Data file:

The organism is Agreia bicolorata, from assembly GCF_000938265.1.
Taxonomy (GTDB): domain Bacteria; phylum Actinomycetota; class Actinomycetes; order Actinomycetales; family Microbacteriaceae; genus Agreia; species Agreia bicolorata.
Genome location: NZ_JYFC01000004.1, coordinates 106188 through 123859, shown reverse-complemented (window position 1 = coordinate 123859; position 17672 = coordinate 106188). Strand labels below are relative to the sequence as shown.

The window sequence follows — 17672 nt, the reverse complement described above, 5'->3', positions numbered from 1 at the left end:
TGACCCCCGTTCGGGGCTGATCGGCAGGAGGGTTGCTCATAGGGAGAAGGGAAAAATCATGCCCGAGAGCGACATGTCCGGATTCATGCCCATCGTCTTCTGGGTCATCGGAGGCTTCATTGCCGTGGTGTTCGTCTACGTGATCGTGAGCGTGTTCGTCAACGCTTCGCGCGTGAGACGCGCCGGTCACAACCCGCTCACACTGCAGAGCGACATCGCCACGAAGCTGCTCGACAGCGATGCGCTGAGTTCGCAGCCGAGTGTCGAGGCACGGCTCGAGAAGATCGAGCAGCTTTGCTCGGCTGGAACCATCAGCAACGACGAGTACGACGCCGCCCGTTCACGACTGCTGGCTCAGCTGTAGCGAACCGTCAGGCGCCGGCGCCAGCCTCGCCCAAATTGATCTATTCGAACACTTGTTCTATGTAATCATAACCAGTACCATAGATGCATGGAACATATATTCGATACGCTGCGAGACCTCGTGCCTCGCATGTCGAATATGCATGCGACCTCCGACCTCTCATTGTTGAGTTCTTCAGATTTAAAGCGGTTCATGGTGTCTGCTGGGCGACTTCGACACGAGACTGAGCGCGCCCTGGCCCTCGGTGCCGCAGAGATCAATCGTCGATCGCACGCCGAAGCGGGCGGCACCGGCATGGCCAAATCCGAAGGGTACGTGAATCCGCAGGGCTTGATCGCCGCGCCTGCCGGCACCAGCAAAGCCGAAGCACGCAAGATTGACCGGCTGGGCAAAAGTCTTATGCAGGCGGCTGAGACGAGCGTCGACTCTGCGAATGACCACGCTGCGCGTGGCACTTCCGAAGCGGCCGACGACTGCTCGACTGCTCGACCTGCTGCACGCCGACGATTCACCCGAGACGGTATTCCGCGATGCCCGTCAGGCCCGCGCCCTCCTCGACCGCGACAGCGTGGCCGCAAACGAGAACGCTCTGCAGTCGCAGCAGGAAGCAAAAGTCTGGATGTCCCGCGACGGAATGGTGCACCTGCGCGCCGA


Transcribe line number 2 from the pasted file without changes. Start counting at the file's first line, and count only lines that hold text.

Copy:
Taxonomy (GTDB): domain Bacteria; phylum Actinomycetota; class Actinomycetes; order Actinomycetales; family Microbacteriaceae; genus Agreia; species Agreia bicolorata.